New Survey Shows Continued Challenges for Older Americans with Student Loan Debt
By Aaron Smith and Maximilian Goetz
The Georgetown University Center for Retirement Initiatives (CRI) has previously written about the startling rise of student debt among older Americans. A new borrower survey from the student loan technology startup Savi and the Student Debt Crisis Center (SDCC), a student debt advocacy nonprofit, presents an in-depth look at how student debt affects the overall financial health of older adults. The survey, conducted in October 2022, included responses from 6,802 student loan borrowers age 56+ and 4,209 borrowers age 18 to 35, and covered a range of topics related to the impact of student debt on those populations. The results were striking — particularly when compared to younger borrowers. Here are the key findings.
Older Americans had more outstanding student loan debt than younger borrowers. We compared the amount of debt that borrowers over 56 years old (referred to as “older Americans or borrowers”) owed with that of 18- to 35-year-olds (referred to as “younger Americans or borrowers”). It might be expected that older borrowers have less debt since they have had more years to pay it off, but the results revealed quite the opposite. For example, 27% of 18- to 35-year-olds owed more than $100,000 in student loan debt, compared to 33% of those ages 56+. On the other end, 55% of 18- to 35-year-olds owed less than $50,000 in student loan debt, 12% higher than that of those age 56+ (43%). This underscores the importance of providing older Americans with the resources and support they need to pay off student debt.
- A greater percentage of older Americans’ student debt came from accrued interest. While few younger Americans (<2%) had interest make up 75%–100% of their debt, nearly 10% of older Americans had that large a percentage of interest. In contrast, 47% of younger Americans had interest make up only 0–25% of their debt, compared to 25% of older Americans. Since older Americans have more outstanding student loan debt than younger borrowers and interest has had more time to accrue, this result, although troubling, is not surprising.
- Older borrowers rely on official student loan outlets for information about student loans. When asked who they trust for information on student loans, 36% of borrowers said the U.S. Department of Education, while another 24% said groups like Student Debt Crisis Center and 21% said their student loan servicers. Only 16% of borrowers relied on news organizations (both national and local outlets) for information about student loans.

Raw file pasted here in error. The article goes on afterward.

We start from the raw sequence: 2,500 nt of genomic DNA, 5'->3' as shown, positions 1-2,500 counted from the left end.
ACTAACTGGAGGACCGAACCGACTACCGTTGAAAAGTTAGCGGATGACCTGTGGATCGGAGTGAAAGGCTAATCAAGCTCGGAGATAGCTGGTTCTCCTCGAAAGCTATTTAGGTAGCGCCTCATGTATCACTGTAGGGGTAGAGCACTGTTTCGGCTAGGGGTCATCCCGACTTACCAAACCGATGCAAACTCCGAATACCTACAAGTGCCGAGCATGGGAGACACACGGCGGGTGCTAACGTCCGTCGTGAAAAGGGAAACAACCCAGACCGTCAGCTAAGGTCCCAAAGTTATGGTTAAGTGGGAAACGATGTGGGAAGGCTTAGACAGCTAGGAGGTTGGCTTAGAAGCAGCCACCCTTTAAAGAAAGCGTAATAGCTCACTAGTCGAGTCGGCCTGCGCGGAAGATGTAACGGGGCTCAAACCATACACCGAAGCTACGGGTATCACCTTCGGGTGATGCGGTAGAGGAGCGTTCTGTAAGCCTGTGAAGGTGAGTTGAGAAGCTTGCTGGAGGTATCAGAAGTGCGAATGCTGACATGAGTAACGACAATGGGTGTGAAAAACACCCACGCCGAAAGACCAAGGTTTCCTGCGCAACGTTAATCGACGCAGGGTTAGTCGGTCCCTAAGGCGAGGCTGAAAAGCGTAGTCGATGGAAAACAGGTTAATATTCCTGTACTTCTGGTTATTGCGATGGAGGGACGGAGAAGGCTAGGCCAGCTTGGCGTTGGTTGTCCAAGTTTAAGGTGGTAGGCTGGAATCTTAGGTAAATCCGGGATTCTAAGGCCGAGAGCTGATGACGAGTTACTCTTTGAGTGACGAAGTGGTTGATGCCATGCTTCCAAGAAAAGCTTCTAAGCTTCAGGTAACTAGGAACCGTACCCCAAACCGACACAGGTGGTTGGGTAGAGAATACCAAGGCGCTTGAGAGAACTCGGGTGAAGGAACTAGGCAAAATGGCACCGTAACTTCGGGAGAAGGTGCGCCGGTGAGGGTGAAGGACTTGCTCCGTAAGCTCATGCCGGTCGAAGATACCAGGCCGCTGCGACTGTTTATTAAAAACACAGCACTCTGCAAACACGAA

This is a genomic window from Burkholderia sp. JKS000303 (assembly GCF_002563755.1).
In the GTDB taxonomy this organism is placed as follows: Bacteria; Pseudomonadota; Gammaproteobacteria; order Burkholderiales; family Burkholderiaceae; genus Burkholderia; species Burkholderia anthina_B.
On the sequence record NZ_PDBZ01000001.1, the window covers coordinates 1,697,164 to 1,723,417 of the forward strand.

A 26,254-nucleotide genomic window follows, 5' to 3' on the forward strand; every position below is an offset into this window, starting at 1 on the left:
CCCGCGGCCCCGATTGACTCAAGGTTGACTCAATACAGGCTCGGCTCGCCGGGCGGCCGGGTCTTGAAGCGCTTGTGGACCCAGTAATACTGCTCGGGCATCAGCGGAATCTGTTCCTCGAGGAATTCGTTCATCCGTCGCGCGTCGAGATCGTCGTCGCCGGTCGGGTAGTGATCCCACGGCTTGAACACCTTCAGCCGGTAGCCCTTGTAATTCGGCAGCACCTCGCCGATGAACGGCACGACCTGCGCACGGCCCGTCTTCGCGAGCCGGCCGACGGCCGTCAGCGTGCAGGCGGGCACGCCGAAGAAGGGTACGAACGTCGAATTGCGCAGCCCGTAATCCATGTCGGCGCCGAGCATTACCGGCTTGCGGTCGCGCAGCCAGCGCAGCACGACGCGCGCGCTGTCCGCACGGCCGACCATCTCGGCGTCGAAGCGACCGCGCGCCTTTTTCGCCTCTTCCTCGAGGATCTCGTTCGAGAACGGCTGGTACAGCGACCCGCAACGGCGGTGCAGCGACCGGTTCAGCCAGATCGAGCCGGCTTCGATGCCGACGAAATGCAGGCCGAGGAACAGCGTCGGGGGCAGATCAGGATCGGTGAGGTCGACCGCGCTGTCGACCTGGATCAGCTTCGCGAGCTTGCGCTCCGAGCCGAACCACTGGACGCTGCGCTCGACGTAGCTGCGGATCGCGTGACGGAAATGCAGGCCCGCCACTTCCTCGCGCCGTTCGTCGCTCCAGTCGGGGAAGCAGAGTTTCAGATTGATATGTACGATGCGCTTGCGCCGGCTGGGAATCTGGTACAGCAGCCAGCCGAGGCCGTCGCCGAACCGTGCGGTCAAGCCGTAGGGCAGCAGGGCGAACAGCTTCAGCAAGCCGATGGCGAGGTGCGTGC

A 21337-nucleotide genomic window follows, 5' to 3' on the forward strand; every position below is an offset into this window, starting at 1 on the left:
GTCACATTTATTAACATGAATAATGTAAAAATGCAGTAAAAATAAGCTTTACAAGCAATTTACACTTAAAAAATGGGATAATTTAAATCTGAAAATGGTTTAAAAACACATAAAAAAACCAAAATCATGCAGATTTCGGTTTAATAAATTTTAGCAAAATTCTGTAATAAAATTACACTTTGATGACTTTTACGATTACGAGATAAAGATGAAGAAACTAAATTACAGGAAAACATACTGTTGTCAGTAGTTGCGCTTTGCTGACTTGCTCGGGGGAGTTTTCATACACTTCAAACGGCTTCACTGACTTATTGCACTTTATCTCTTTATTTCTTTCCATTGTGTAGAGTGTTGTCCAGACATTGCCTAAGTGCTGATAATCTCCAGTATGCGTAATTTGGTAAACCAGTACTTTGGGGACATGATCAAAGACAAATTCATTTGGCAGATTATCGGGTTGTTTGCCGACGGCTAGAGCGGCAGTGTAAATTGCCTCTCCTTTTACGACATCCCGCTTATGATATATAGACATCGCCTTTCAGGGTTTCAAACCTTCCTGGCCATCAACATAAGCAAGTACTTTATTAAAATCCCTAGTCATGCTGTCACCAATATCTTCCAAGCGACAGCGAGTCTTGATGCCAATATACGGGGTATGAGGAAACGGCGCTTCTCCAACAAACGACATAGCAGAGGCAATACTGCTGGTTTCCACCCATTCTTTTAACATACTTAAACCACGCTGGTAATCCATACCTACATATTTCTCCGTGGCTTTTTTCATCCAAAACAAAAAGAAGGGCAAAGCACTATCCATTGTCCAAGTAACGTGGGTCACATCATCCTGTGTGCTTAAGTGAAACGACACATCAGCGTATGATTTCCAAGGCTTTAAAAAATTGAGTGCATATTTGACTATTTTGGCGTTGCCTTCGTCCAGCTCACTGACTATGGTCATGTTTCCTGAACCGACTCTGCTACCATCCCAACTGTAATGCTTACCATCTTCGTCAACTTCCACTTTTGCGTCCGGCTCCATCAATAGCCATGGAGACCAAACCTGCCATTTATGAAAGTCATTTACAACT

- Older borrowers faced numerous negative effects during the COVID-19 pandemic because of student loan payments. Even with a pause on most federal student loans, a third of 56+ borrowers reported facing mental health problems, including stress, depression, and anxiety during the pandemic due to student loan payments. Another 20% were unable to afford basic needs, such as food or healthcare, and 10% of borrowers also missed a payment on rent, mortgage, or an auto loan. With student loan debt relief, many of these harms could have been avoided.
- COVID-19 affected the employment of older borrowers, further making it harder to manage student loan payments. Borrowers reported numerous impacts on their employment because of the COVID-19 pandemic. Notably, 9% of older borrowers said COVID-19 caused them to face early retirement, compared with 3.7% of all borrowers. The most common effects on older borrowers were reduced work hours (13% of borrowers), reduced pay (10%), and forced early retirement (9%). Other commonly reported impacts included getting laid off, furloughed, or forced into early retirement, as well as being unable to find a job and facing a negative impact on a business. If older borrowers were already facing difficulty in making student loan payments, impacts to their employment could have only worsened the situation.